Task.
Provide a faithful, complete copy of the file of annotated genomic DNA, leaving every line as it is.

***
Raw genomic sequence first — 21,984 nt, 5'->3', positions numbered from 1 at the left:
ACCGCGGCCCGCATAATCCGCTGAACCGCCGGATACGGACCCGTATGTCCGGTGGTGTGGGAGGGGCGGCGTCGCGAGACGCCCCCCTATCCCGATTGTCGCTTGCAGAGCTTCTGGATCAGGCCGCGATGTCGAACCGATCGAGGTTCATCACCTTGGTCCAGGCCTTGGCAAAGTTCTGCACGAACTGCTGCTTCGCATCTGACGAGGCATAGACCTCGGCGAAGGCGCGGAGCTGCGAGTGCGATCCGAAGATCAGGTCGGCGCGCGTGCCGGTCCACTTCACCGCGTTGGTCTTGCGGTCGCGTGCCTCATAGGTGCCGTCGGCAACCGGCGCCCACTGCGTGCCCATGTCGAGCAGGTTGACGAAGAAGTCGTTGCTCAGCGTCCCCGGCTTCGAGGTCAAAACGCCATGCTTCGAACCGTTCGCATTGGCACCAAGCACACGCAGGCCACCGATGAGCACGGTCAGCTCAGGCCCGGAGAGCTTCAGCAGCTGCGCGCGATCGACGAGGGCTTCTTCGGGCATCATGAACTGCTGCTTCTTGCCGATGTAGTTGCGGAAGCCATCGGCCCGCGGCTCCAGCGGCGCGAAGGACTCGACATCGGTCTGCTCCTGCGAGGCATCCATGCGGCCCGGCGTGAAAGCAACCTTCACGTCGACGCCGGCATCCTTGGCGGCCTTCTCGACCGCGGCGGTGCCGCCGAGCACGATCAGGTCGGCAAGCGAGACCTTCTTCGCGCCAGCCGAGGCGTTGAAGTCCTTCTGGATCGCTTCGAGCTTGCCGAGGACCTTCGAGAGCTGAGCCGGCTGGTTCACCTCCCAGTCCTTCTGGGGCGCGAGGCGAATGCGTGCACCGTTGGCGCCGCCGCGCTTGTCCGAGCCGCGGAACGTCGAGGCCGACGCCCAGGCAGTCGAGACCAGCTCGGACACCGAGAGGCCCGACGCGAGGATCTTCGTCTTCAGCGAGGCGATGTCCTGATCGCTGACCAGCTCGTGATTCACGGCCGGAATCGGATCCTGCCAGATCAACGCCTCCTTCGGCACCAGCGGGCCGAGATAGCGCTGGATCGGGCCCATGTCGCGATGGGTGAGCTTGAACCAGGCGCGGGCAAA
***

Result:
Raw genomic sequence first — 21,984 nt, 5'->3', positions numbered from 1 at the left:
ACCGCGGCCCGCATAATCCGCTGAACCGCCGGATACGGACCCGTATGTCCGGTGGTGTGGGAGGGGCGGCGTCGCGAGACGCCCCCCTATCCCGATTGTCGCTTGCAGAGCTTCTGGATCAGGCCGCGATGTCGAACCGATCGAGGTTCATCACCTTGGTCCAGGCCTTGGCAAAGTTCTGCACGAACTGCTGCTTCGCATCTGACGAGGCATAGACCTCGGCGAAGGCGCGGAGCTGCGAGTGCGATCCGAAGATCAGGTCGGCGCGCGTGCCGGTCCACTTCACCGCGTTGGTCTTGCGGTCGCGTGCCTCATAGGTGCCGTCGGCAACCGGCGCCCACTGCGTGCCCATGTCGAGCAGGTTGACGAAGAAGTCGTTGCTCAGCGTCCCCGGCTTCGAGGTCAAAACGCCATGCTTCGAACCGTTCGCATTGGCACCAAGCACACGCAGGCCACCGATGAGCACGGTCAGCTCAGGCCCGGAGAGCTTCAGCAGCTGCGCGCGATCGACGAGGGCTTCTTCGGGCATCATGAACTGCTGCTTCTTGCCGATGTAGTTGCGGAAGCCATCGGCCCGCGGCTCCAGCGGCGCGAAGGACTCGACATCGGTCTGCTCCTGCGAGGCATCCATGCGGCCCGGCGTGAAAGCAACCTTCACGTCGACGCCGGCATCCTTGGCGGCCTTCTCGACCGCGGCGGTGCCGCCGAGCACGATCAGGTCGGCAAGCGAGACCTTCTTCGCGCCAGCCGAGGCGTTGAAGTCCTTCTGGATCGCTTCGAGCTTGCCGAGGACCTTCGAGAGCTGAGCCGGCTGGTTCACCTCCCAGTCCTTCTGGGGCGCGAGGCGAATGCGTGCACCGTTGGCGCCGCCGCGCTTGTCCGAGCCGCGGAACGTCGAGGCCGACGCCCAGGCAGTCGAGACCAGCTCGGACACCGAGAGGCCCGACGCGAGGATCTTCGTCTTCAGCGAGGCGATGTCCTGATCGCTGACCAGCTCGTGATTCACGGCCGGAATCGGATCCTGCCAGATCAACGCCTCCTTCGGCACCAGCGGGCCGAGATAGCGCTGGATCGGGCCCATGTCGCGATGGGTGAGCTTGAACCAGGCGCGGGCAAA